A glimpse into Cuba … My top 5 tips

There’s a lot you could say about Cuba, and on a number of different topics: politics, art, government policies, music, education, healthcare….

But as a visitor looking to get a glimpse into this unique island nation, there are a few things I think my girlfriends and I did right.

So here are my 5 tips for making the most of your experience while visiting.

Say yes to una casa particular

I’ll declare my bias: I’m generally not a huge fan of weeklong vacations at chain all-inclusive resorts.

Sure – I understand why the convenience is attractive in a lot of different ways. And don’t get me wrong, if you give me a free vacation to a resort with luxurious amenities – I’m definitely going. But I just don’t think we can equate spending a week lounging at an all inclusive with actually seeing and appreciating a country.

If what you want is to get a glimpse into Cuba:  the history, the people, the politics, the grit, the old marble staircases in century old buildings, the reggaeton playing from the house of a neighbour, the man selling bread while singing his ‘jingle’ on the streets: then stay in a Casa. Trust me.

A casa can take the form of a room in a Cuban’s house, an apartment Cubans have rented out, or a bed and breakfast. We did all three and we had no regrets. Our hosts were all amazing and extremely helpful. You can access a number of casas through airbnb… but even before airbnb the casa system had long existed in Cuba.When you’re there you’ll see plenty of options that aren’t necessarily all available online. And because I know you’re wondering – yes, we felt very safe. Overall, we felt safe in Cuba. But when booking we also paid attention to reviews. We were also reassured of the system as while we were at one of our casas, a polite but firm immigration official came to ensure that the proper processes were in place and being followed by our host.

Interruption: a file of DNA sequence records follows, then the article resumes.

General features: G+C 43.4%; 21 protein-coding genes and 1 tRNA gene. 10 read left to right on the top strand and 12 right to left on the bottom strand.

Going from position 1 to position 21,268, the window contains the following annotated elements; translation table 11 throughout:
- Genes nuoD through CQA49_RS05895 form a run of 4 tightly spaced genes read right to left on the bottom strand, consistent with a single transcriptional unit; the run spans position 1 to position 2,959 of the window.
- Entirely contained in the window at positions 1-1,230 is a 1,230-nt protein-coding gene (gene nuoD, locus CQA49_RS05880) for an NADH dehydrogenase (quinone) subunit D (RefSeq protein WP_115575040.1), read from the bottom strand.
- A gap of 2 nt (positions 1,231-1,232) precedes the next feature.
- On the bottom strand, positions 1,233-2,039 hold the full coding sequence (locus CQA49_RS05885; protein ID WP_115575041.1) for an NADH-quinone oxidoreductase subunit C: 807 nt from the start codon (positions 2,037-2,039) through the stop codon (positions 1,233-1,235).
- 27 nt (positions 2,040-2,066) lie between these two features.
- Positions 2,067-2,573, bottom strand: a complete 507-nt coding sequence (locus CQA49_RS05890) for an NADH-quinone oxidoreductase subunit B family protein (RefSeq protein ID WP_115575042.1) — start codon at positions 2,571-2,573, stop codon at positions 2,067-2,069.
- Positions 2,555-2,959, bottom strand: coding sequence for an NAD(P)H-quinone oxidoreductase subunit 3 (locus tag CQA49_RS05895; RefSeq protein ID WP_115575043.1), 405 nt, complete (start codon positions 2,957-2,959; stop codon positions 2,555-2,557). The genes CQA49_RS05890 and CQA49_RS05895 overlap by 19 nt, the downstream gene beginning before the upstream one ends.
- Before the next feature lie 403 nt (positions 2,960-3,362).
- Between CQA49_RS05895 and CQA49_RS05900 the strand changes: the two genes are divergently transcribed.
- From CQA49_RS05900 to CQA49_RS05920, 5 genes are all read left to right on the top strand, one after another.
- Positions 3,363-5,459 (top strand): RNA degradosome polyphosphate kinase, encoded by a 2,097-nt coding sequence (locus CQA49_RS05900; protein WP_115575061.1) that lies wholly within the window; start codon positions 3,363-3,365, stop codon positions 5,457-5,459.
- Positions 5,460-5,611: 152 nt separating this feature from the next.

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– breakfast by one of our lovely hosts: eggs, fruits, bread, coffee

Sometimes its good to talk to strangers…

Because who likes snobby, entitled tourists? Not me.

I actually run away from those types when I’m overseas. Seriously.

Of course use your judgment and prioritize your safety, as you would anywhere you go. But don’t be afraid to converse with the locals.

Yes, some of us may have to struggle with the language a bit… but struggle if you must! You are truly depriving yourself of adding a whole other dimension to your experience if you don’t at least try to speak with the Cubans… even if speaking = charades. And since English is taught in school in Cuba, and tourism is important to the Cuban economy, it will be easier than you think to find someone who will speak at least a little bit of English with you.

I found most of the Cubans I interacted with to be quite friendly. Somehow with our bit of Spanish we were able to have some really interesting conversations with different people. When we asked open ended non biased questions about how Cubans thought Cuba could change, or how they would like to see it change, we found the individuals we asked were generally willing to share. One Cuban even asked us what we thought of his country – with what I thought was genuine interest.

Other times our conversations were just downright hilarious. And since it was trickier to access wifi and online reviews, we also got our best tips on restaurants, bars, and nightlife locations through asking different Cubans we met.